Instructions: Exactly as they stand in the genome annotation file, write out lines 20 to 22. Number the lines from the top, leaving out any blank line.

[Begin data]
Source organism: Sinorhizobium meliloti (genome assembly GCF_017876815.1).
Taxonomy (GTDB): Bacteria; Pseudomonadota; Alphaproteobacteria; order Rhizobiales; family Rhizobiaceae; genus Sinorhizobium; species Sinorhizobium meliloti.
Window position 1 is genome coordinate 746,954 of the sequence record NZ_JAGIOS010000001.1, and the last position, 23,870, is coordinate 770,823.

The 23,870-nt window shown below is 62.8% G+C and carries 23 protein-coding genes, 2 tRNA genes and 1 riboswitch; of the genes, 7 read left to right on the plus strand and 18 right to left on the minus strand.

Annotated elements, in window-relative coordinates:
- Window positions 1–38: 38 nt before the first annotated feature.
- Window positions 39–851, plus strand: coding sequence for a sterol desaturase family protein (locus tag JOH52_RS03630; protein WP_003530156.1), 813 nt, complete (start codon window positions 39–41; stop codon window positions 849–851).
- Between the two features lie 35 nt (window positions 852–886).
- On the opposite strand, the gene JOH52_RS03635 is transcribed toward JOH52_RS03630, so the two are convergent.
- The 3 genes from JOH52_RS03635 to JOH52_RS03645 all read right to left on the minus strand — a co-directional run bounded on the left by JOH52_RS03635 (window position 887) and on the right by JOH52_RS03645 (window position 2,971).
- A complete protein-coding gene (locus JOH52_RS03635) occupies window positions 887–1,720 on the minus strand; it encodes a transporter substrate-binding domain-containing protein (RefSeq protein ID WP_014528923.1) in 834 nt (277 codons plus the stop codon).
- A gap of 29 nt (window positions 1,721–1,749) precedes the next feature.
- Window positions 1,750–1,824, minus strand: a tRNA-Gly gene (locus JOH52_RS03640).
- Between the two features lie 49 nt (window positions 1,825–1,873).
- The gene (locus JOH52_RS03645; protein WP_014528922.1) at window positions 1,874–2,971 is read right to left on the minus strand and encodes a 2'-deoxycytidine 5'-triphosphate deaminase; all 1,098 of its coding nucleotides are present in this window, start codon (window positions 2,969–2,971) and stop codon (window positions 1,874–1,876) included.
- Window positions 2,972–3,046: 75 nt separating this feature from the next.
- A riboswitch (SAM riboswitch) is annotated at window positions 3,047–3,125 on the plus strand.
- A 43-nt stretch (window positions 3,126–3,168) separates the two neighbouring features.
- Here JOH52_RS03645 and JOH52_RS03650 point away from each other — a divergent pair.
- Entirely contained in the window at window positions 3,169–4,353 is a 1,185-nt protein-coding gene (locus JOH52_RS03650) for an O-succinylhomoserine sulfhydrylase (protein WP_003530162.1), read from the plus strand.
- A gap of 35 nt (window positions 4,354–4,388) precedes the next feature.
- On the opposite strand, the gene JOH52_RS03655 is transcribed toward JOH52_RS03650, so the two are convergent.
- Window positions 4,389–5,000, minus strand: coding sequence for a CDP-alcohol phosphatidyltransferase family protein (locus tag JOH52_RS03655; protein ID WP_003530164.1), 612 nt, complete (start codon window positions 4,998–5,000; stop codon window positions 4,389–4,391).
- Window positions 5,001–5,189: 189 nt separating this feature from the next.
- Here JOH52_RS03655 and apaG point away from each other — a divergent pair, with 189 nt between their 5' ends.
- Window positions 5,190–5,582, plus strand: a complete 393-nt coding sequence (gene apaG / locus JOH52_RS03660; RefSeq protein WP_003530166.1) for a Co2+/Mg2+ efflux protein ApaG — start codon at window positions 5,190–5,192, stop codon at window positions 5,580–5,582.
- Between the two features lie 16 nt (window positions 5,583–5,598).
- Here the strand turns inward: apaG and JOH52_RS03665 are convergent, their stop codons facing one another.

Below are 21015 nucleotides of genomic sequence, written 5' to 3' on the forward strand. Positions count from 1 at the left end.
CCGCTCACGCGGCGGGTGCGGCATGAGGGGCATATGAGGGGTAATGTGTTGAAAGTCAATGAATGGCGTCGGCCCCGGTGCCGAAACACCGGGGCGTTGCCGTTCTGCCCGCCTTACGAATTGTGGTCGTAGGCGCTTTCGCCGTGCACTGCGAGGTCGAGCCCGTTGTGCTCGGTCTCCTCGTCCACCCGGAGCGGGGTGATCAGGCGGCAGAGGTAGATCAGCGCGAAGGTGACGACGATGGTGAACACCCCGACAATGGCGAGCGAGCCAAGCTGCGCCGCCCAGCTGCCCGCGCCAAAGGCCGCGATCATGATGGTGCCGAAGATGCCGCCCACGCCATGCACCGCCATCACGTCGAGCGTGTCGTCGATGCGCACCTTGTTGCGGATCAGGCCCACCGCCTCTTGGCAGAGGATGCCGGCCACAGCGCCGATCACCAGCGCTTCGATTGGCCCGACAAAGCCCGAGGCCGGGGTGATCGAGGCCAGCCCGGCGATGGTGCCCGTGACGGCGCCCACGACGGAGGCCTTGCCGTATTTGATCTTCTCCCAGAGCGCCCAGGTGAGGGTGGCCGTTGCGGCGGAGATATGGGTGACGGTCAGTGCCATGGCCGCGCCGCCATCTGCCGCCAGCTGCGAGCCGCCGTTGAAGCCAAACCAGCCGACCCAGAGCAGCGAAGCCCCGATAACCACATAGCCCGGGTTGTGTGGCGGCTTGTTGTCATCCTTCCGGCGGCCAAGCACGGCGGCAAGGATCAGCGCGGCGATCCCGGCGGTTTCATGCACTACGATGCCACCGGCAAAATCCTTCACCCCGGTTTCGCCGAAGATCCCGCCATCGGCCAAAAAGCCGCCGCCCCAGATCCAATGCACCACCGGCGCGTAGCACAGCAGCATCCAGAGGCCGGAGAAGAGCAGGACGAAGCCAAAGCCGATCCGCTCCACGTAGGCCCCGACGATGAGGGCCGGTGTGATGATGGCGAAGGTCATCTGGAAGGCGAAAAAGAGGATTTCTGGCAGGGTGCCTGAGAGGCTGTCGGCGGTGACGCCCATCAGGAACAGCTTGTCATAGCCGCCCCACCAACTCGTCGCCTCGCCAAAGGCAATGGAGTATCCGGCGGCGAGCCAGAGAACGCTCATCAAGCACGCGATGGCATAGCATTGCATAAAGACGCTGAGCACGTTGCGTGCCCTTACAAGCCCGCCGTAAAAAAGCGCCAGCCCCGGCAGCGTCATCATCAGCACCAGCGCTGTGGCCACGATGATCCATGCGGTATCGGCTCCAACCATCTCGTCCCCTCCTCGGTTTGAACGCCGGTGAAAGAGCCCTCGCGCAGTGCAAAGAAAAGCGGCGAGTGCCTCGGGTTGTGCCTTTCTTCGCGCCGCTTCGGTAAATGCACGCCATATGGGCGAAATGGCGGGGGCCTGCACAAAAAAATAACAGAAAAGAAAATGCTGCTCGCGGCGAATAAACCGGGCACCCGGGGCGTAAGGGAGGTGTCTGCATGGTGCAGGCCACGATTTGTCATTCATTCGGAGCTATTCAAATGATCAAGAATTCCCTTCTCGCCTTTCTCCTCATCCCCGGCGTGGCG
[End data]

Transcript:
- Entirely contained in the window at window positions 3,169–4,353 is a 1,185-nt protein-coding gene (locus JOH52_RS03650) for an O-succinylhomoserine sulfhydrylase (protein WP_003530162.1), read from the plus strand.
- A gap of 35 nt (window positions 4,354–4,388) precedes the next feature.
- On the opposite strand, the gene JOH52_RS03655 is transcribed toward JOH52_RS03650, so the two are convergent.